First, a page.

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The Idiots (1998)
Imagine the sales pitch. Giddy
investors have gathered to hear the new idea from Lars von Trier, who is following up the
enormous critical and commercial success of Breaking the Waves. He has the clout to demand
anything now: opulent sets, 70mm widescreen, overpaid American stars. He offers instead The
Idiots. In mock documentary style, it will tell the tale of a group of young Danes who
gather in a cultish commune in the interest of "spazzing": shocking the local
bourgeoisie by pretending to be mentally retarded. It is to be produced under the
tongue-in-cheek aesthetic austerity regime of "Dogma 95," abjuring artificial
light, sets, even the use of a tripod. It is to culminate in a scene of graphic group sex.
The investors surely shuddered, thankful that the Dogma "Vow of Chastity" would
ensure that they couldn't lose all that much money on such a fiasco.
The Idiots, made in 1998 but only now receiving an American release, is a startling film. In light of Emily Watson's tortured variation on the Holy Fool in Breaking the Waves, one might fear an offensive celebration of the "innocence" and "purity" of the mentally retarded, a sort of Danish Forrest Gump. (Or, even worse, a revisiting of the morally indefensible DeBroca travesty King of Hearts, where insanity and brain damage confer wisdom.) The film is far too slippery for that. Asked to explain the fascination with "idiocy," the commune's leader Stoffer (Jens Albinus) mumbles a hilarious send-up of vacuous New Age cant: "We are searching for our inner idiot." Pressed for their real agenda, the best he can come up with is "taking the piss."
Taking the piss may seem slight as a political agenda, but it's an ideal satirical strategy. Von Trier has a scorched earth policy here, subjecting everything in the film to hostile ridicule. There's no safety for anyone, especially the audience. Once you think you understand the film's position, it undercuts your comfortable response by flailing away at yet another target. The approach is similar to Godard's 1967 masterpiece, Week-End. That, too, was a scattershot satire so savage that it approached nihilism. It attempted no less than to destroy everything, inviting audiences to laugh at cannibalism, murder, rape and the empty pieties of naive revolutionaries. The film rubbed our noses in the worst human excesses while denying us the opportunity to feel superior.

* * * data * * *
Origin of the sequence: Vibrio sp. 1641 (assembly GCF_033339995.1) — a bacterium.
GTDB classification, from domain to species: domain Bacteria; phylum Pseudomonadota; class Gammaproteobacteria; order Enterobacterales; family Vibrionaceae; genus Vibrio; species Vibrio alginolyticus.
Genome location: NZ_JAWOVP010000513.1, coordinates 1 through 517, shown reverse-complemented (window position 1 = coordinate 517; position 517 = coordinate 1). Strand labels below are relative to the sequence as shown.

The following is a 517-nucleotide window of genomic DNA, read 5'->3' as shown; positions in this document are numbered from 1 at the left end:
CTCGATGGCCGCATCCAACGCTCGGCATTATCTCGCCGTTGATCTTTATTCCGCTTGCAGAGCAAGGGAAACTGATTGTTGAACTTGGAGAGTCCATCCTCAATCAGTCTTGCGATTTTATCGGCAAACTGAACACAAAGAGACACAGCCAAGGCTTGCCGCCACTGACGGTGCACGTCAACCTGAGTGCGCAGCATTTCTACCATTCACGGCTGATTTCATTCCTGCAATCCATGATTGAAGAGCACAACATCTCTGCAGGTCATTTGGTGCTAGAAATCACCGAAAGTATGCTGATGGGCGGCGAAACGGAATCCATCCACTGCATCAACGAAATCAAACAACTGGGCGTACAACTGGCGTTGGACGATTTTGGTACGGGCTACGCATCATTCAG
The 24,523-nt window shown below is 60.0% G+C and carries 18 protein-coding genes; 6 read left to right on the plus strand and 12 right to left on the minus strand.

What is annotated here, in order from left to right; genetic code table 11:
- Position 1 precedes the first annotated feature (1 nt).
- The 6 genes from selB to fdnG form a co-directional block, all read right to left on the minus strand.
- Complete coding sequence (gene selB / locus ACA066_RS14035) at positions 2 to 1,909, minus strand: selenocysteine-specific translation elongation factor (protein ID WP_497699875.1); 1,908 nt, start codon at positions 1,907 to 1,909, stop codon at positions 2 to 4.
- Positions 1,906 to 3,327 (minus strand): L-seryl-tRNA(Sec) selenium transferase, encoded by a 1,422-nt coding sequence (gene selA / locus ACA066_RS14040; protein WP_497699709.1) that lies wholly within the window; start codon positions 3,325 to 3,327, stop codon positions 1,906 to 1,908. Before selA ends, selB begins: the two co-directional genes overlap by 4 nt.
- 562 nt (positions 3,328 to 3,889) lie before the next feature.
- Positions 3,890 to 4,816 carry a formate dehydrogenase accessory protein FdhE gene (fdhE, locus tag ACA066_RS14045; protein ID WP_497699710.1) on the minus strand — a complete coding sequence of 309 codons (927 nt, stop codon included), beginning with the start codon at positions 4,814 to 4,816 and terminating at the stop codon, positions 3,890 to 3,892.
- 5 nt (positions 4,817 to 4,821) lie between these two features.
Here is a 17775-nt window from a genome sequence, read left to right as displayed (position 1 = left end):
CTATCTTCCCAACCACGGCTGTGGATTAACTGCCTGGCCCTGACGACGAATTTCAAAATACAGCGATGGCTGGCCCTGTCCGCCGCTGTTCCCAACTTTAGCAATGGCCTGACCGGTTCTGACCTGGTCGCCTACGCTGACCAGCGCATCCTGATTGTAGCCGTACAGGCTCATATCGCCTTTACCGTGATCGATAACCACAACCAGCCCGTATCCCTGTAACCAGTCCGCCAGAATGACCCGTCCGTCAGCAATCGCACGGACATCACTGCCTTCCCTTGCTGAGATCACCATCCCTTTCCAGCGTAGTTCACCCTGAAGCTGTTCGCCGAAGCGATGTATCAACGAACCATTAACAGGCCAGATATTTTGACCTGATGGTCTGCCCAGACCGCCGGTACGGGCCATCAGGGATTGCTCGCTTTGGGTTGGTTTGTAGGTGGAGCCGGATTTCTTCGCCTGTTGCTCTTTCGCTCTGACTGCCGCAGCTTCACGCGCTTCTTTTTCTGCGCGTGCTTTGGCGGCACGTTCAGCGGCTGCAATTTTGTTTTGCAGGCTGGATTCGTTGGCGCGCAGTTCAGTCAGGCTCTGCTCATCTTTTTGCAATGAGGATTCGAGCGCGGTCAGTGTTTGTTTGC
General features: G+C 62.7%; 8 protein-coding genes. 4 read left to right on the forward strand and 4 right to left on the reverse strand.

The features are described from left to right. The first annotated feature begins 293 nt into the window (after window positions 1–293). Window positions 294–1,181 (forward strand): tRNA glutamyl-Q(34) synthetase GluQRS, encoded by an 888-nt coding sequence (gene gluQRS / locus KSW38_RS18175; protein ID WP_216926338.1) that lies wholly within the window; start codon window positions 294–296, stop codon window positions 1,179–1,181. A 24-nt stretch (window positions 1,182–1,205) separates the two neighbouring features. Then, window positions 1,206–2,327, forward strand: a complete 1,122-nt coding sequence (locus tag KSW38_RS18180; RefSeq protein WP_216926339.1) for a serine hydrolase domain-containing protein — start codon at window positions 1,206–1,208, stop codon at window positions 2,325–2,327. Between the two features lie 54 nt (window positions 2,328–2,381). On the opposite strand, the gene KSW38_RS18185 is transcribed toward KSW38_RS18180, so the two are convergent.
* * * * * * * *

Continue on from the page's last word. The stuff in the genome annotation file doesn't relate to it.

Von Trier takes this strategy into truly taboo realms. The film is less about the mentally retarded than about our reaction to them, the way that our polite, condescending smiles mask primal fears. Each spazzing episode sees good people struggling to make conversation as they strain not to shudder, while the communards drool and twitch. We begin by laughing at their discomfort, but von Trier never lets us off that easily: the nice liberal humanists the communards are confronting are behaving exactly as we would.
The film's pivotal scene is a visit to the commune by a group of adults with Down's syndrome. The communards react with various degrees of abject horror, not because they finally see their cruelty in imitating such people but rather due to their realization that their own reactions aren't much different from those they provoke in the locals.
The visit foments a crisis. Stoffer escalates their outrages, pushing them all to greater feats of idiocy. By the time they stage a spazzing orgy (shot as hardcore pornography, though the genitalia have been concealed for American consumption), the film has gone far beyond mere outrageousness. It's impossible to know how to respond to this scene, particularly since the groping and flailing contain the film's only moments of emotional connection. That the idiots have to feign retardation to express love may be an easy irony, but von Trier's setting these small epiphanies amidst raw, rather ugly sex and the spastic contortions of the idiots' roleplaying pushes us far past any simplistic reading.
The film opens with the introduction of Karen (Bodil Jorgensen) to the commune. Shy, troubled, but generous, she falls in with the idiots and acts as our surrogate, giving voice to our moral objections and questions. When, at film's end, she tries to save the faltering commune with her first real act of idiocy, the film's shifting point of view and assaultive tactics come to a head in a scene so caustic, so withering that all of the issues the film has raised about complicity explode in a single, overwhelming closeup. It's a devastating moment, worth the unpleasantness that precedes it.
It is a testament to Von Trier's technical virtuosity that a film shot with crude video equipment in amateurish conditions could be so gorgeous. Von Trier's cinematography occasionally suggests the lustrous, burnished tones of Sven Nykvist's work for Ingmar Bergman. The natural light is rarely harsh, and the handheld camera is fluid rather than disconcerting. For all the Dogma rhetoric of abnegation, this is a film of rare beauty. The Idiots is without question the most challenging, difficult film released thus far this year. It's also the best.
- Gary Mairs